Nature: For the birds



My e-mail frequently has photos of plants and wildlife attached for identification. Some I recognize right away and others often send me on a search and I often seek help from ‘my expert’ friends. Just recently I received a photo of a flower taken in the Long Pond area. It turned out to be an orchid called helleborine or Epipactus helleborine. It is uncommon on this island.

This orchid grows in the woods and thickets as well as on roadside banks. It is not as spectacular as some orchids but still quite beautiful when you look at it closely. Look at the leaves especially for they clasp the stem at the base. The small white flowers are arranged along the stem in a loose elongated cluster. There is a nice drawing of it in Marilyn J. Dwelley’s “Summer and Fall Wildflowers of New England.” She has three excellent books that I use a lot for identification. They are “Spring Wildflowers,” “Summer and Fall Wildflowers,” and “Trees and Shrubs.” Mine are well used. The drawings and text are very helpful. Also make use of all the internet sites showing flowers of this area.

Take advantage of the opportunities to see sea birds now from shore and from tour boats. Some possibilities are fulmars, petrels, shearwaters, and gannets to mention a few. Many birds spend their entire lives on or around the sea. The gull-like Atlantic Fulmar is one of the beautiful birds you may see. This bird is especially interesting for it has a tube nose well adapted to filter excess salt from the blood so they drink sea water. Fulmars, shearwater and petrels can also do this and are tube nosed birds.

They all spend a larger part of their lives at sea, only coming to land to nest. They feed on plankton, and fish. It is sometimes possible to step out on a foggy night and to hear the storm petrels moving by overhead. A favorite nickname for the petrel is Mother Carey’s Chickens. When visibility is ‘zero’ they may fly over land but the rest of the time they are on the sea. Some of these birds nest on our outer islands like Big and Little Duck the two islands you can see from Seawall. Both are protected bird islands.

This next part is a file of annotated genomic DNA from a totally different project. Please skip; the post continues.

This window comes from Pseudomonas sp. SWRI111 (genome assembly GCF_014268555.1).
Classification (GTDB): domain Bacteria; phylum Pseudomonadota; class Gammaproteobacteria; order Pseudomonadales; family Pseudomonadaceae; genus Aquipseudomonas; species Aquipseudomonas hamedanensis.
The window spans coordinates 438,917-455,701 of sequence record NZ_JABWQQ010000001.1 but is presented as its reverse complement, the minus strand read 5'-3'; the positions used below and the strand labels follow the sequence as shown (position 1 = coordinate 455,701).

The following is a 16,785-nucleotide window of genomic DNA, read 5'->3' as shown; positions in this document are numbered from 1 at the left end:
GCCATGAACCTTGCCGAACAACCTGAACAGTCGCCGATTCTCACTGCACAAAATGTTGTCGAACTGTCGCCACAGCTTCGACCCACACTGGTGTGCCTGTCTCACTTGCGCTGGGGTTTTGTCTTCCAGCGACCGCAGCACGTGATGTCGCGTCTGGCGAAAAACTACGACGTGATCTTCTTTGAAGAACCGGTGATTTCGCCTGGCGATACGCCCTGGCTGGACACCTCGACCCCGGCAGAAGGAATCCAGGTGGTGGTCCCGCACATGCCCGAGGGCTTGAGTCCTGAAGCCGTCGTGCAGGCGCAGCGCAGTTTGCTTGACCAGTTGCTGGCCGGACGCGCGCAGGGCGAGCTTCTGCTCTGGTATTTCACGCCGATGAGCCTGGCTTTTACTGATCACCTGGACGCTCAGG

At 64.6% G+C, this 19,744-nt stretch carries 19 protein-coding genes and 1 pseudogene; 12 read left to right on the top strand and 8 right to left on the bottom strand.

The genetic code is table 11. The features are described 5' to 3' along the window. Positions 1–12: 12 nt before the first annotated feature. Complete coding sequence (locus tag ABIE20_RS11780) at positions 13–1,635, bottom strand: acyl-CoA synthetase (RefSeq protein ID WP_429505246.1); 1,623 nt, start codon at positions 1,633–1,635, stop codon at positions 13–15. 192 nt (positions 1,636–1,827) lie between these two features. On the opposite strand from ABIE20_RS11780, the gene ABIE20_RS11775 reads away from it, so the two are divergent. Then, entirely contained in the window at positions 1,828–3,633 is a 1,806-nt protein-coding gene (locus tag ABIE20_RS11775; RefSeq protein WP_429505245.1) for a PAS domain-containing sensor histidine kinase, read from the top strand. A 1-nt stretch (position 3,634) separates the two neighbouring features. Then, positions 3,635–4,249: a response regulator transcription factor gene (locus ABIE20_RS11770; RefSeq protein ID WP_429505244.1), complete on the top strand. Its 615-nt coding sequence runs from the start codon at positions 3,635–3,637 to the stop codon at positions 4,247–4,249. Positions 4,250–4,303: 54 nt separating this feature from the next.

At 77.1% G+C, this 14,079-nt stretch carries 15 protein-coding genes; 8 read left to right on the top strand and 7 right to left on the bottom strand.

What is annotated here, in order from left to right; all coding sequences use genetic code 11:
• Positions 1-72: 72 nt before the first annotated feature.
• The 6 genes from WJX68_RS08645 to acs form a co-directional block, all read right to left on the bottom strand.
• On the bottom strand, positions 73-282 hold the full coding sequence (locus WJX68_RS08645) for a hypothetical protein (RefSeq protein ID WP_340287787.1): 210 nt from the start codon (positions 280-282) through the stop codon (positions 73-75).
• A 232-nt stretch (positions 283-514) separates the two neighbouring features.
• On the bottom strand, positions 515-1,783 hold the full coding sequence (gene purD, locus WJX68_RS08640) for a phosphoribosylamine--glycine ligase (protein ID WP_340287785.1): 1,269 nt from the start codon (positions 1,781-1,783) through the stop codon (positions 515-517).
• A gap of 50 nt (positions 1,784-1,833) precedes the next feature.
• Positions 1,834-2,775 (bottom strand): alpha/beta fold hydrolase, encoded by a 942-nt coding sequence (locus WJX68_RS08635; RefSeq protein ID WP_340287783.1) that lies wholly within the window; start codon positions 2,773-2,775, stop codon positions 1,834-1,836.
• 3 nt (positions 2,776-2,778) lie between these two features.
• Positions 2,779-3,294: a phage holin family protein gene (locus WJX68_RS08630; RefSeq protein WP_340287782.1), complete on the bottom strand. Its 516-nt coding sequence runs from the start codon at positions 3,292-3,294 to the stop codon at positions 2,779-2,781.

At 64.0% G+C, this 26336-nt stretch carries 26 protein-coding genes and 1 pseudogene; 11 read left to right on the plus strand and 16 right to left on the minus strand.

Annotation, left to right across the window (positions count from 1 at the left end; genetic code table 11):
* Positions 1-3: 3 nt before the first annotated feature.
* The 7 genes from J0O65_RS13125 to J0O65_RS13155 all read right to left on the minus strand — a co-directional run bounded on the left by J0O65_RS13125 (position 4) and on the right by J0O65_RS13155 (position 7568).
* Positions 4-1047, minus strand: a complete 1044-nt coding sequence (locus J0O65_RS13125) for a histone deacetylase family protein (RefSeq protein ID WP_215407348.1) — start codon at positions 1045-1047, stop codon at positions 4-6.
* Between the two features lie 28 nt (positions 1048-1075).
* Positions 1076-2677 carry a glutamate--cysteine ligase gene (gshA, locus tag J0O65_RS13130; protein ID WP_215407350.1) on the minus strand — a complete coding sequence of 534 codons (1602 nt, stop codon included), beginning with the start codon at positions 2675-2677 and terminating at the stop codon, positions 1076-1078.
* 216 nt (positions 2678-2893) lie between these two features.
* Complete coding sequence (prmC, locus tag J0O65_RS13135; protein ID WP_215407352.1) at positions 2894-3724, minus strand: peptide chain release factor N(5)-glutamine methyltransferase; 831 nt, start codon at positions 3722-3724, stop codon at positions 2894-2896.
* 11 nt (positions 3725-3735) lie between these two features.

Petrels are the smallest of our sea birds and their flight is erratic. If you go on a whale watching trip, watch for them over the water. I like watching them skim low over the water in their distinctive flight following the contour of the waves created by the ship you are on. Their feet often touch lightly on the water as they pass by.

Petrels are unusual when they nest. They dig burrows in the soil wherever they can and they take turns incubating. Males seem to incubate during the day and females at night. It is believed they can see well both in the day and night which is a rare gift among birds.

Incubation and the fledgling process takes about 98 days. Once the young birds leave the nest the rest of their lives is lived on or over the sea. You should never walk in an area where these birds nest for you can easily crush their tunnels and kill them and never know it. They feed on marine creatures they glean from the water. Watch for them when you are out in a boat these days.

I have had the privilege of seeing them at their nesting colonies in Newfoundland and could actually detect the oily smell that they have on their feathers. Crows, ravens and gulls prey on them.

Shorebirds are moving in small groups as they are already migrating, so have your binoculars and bird book in hand so you can identify them if you want to. Nighthawks are also on the move. The bird is not really a hawk but is a bug eating cousin of the whip-poor-will. In spite of its name the nighthawk flies in the late afternoon and evening looking for insects to catch in its big mouth. The bird’s mouth is really enormous, as it opens far back under the ears! The bird actually flies around with its big mouth open and eats whatever comes along. The nighthawks’ wings are close to 2 feet long and the bird appears in flight as a slim-winged dark bird flying erratically about. On each wing you can often spot the broad white patch which, when viewed against the night sky, looks like a hole or window in the wings.

The nighthawk migration ranges over an enormous area from South America to the Arctic Ocean but the bird breeds only from the Gulf States northward. There are several nighthawk nesting records from MDI. These birds do not actually build a nest. The female merely lays her eggs on bare ground, a rock or gravel or gravelly roof top. With her dark coloring she all but disappears. Unlike most birds the nighthawks sits lengthwise on a branch when resting and not crosswise as most birds do. The sound the bird makes as it hunts for food at twilight has been described as sounding like a nasal ‘Bronx cheer’.

There is a lot of activity now in the natural world and wonderful things to see so be sure to be out and about looking and enjoying it all if you can.

Send any questions, photos or observations to teahousetrio@wildblue.net or call 244-3742.

Ruth Grierson

Ruth Grierson

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Send any questions or observations to teahousetrio@wildblue.net or call 244-3742.
Ruth Grierson

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